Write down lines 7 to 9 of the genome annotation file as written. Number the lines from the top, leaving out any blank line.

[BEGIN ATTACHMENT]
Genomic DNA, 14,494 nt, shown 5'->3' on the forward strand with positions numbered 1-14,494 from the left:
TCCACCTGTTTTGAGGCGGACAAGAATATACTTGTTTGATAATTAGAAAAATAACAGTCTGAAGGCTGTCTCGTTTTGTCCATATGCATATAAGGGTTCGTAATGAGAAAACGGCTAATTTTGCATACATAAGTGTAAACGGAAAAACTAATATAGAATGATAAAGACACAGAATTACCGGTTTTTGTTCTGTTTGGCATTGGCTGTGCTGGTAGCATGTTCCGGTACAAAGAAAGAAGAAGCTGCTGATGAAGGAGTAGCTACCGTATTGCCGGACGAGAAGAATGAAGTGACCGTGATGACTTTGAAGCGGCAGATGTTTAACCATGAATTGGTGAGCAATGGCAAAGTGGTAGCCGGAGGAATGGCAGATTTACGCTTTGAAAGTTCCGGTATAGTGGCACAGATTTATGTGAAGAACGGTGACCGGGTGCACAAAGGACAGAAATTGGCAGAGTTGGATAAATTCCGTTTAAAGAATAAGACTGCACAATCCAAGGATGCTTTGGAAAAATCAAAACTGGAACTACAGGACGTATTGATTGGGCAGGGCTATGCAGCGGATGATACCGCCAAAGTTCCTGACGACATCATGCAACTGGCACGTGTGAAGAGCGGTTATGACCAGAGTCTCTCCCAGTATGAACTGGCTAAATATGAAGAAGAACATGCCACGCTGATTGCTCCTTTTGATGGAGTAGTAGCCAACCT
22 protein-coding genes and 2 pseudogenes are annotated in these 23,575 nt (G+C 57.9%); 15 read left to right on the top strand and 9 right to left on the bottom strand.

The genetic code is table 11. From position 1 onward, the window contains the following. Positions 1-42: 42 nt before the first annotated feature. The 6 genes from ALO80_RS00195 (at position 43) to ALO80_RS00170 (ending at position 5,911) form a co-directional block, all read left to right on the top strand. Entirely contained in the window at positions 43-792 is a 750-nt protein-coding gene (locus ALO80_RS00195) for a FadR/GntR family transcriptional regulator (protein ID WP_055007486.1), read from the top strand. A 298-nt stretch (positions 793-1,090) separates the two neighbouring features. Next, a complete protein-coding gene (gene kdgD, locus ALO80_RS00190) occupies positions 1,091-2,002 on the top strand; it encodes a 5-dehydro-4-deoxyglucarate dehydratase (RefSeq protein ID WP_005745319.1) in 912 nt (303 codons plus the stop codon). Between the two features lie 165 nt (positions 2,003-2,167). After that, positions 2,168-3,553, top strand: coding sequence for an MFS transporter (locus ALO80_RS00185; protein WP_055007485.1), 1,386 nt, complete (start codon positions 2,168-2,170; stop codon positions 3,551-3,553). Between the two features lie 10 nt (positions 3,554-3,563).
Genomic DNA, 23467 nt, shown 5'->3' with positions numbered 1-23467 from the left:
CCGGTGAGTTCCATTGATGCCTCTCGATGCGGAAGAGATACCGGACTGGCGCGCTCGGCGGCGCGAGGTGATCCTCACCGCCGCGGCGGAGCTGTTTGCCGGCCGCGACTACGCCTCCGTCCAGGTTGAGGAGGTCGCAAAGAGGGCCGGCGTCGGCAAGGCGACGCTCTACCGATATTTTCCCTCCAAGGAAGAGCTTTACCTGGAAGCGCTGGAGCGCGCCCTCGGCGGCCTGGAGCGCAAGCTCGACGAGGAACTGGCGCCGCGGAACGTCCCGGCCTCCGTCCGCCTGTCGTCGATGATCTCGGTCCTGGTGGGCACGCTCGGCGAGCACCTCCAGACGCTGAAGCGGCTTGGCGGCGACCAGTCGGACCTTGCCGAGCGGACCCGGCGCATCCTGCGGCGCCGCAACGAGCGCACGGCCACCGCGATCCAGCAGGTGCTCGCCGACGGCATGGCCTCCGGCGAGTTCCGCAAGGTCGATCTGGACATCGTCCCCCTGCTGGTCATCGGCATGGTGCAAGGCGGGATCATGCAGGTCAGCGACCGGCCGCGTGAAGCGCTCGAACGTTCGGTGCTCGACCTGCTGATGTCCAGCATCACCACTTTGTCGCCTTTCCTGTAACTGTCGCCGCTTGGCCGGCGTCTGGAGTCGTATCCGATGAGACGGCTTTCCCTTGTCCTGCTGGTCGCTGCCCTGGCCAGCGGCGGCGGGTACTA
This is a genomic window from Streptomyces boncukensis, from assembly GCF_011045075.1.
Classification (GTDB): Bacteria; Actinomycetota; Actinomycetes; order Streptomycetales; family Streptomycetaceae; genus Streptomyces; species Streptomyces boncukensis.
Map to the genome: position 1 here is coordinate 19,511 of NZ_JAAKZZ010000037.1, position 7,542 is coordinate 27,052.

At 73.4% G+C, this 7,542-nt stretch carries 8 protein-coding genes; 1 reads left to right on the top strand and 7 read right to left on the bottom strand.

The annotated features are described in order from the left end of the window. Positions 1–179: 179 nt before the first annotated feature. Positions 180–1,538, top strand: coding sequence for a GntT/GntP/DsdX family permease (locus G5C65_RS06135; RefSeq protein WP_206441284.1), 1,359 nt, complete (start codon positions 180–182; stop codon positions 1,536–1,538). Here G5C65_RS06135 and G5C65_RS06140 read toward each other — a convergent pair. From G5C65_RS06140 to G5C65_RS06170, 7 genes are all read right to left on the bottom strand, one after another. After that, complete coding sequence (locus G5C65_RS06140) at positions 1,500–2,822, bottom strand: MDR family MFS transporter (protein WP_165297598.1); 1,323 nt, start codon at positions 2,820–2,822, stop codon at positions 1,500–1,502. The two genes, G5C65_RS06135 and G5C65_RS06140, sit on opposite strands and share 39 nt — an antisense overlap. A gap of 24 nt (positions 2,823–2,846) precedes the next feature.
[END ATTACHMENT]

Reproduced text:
This is a genomic window from Streptomyces boncukensis, from assembly GCF_011045075.1.
Classification (GTDB): Bacteria; Actinomycetota; Actinomycetes; order Streptomycetales; family Streptomycetaceae; genus Streptomyces; species Streptomyces boncukensis.
Map to the genome: position 1 here is coordinate 19,511 of NZ_JAAKZZ010000037.1, position 7,542 is coordinate 27,052.